China's C919 jetliner - a no-show at the country's biggest air show this week – has found it harder to meet certification and production targets amid tough U.S. export rules, according to three people with knowledge of the programme. The state-owned manufacturer, Commercial Aircraft Corp of China (COMAC), has been unable to get timely help from suppliers and has run out of some spare parts, those people said. U.S.-linked suppliers are gradually receiving the licences, but the hiccup has slowed down Chinese certification, and months-long delays threaten to affect early production, said the people, who declined to be named because of the sensitivity of the matter.
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Spirit AeroSystems Inc. hopes to solidify its production workforce to support what is expected to be significant output increases by its primary customers. According to a letter to employees, which was obtained by the WBJ, the International Association of Machinists and Aerospace Workers recently approached the company about its members that still have Boeing Co. pension plans that want to withdraw those funds. Spirit was spun off from Boeing (NYSE: BA) in 2005.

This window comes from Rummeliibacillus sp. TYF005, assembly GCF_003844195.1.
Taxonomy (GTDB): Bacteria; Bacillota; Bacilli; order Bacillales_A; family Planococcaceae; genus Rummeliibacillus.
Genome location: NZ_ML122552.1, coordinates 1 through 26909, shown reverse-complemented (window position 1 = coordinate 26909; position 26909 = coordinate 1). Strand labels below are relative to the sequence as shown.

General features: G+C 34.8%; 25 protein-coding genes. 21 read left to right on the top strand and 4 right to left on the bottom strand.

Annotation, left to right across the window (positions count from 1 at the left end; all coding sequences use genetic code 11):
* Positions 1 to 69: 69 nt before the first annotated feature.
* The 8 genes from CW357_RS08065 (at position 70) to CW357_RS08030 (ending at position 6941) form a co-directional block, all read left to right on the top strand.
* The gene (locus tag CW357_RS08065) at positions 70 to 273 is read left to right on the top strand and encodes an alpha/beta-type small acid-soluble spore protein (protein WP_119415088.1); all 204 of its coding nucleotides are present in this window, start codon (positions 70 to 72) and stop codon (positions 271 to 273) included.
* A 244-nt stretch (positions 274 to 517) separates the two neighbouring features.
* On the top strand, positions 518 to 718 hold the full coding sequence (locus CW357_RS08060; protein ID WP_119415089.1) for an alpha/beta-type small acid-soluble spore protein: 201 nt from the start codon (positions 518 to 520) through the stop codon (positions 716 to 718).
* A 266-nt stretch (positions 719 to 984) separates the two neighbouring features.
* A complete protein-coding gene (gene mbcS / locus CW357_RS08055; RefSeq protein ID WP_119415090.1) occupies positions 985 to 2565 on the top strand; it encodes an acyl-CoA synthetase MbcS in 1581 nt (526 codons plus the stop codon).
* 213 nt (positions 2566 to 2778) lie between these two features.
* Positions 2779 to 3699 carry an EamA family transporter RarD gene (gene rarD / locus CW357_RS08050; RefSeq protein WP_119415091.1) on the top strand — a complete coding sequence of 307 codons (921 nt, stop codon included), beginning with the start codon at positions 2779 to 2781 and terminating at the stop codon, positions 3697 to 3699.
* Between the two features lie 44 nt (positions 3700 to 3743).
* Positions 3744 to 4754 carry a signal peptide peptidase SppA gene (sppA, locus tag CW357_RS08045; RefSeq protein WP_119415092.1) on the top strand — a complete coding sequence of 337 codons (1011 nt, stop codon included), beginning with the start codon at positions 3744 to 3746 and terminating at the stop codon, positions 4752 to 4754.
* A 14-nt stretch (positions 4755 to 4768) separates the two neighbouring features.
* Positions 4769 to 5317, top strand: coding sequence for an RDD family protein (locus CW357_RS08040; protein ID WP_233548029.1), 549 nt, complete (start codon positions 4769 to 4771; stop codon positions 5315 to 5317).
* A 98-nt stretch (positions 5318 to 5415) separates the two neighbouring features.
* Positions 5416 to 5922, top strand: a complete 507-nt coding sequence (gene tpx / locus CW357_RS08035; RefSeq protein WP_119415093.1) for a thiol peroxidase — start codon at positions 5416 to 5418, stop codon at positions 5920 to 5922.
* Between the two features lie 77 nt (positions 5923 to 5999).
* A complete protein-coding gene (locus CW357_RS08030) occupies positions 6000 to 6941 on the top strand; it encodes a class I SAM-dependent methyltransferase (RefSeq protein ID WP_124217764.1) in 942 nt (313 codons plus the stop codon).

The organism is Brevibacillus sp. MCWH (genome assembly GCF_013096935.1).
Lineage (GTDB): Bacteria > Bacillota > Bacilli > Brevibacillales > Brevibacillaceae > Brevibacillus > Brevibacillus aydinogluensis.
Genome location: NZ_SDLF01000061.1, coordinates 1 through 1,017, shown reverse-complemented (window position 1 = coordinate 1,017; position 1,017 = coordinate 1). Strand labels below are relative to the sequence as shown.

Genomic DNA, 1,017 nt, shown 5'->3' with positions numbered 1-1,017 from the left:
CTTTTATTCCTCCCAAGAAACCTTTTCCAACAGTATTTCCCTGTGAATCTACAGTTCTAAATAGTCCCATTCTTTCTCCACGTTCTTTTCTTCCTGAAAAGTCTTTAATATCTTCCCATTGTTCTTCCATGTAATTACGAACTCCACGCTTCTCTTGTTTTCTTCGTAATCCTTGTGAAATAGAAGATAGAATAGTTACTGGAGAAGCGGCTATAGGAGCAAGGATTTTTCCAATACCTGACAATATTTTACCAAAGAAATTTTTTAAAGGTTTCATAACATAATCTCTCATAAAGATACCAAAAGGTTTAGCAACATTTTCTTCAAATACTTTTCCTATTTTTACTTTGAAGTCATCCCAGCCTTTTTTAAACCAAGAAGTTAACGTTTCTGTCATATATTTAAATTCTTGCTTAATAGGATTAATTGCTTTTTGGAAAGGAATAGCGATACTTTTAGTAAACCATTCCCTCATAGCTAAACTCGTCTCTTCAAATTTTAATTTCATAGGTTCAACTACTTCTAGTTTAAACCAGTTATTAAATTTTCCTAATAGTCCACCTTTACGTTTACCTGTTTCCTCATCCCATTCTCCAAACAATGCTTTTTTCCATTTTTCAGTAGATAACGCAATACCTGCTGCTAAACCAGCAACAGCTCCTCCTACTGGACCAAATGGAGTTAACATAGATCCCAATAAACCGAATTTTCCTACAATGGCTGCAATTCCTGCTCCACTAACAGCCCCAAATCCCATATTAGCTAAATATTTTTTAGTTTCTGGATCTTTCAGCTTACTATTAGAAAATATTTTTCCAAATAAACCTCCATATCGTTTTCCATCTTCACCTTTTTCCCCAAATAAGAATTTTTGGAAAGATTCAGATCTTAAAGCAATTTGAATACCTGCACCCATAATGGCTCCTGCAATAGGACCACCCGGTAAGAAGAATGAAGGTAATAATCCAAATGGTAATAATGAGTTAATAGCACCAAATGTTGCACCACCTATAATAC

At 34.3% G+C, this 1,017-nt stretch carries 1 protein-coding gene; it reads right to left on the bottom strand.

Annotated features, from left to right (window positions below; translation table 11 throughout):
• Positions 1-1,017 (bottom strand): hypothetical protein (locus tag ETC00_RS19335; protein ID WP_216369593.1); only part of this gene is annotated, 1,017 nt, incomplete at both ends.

(Bloomberg) -- Pakistan only started importing liquefied natural gas six years ago, but its growing dependence on the super-chilled fuel is starting to turn into a nightmare.The surge in global gas prices due to shortages in Europe has pushed Asian LNG to records for the time of year. That’s forced Pakistan to pay the most ever for spot shipments to top up supply under long-term contracts, or even forgo them altogether.The shortfall means the nation will “definitely” suffer power outages over th
Most offices have eight-hour workdays—how many of those hours are we really supposed to be working? We asked a productivity expert, a psychologist, a labor journalist, and a boss.
Soaring energy prices and cheap valuations make this group attractive.
Investors have been rewarding companies that are doing a particularly good job of pumping out free cash flow and increasing their shareholder returns.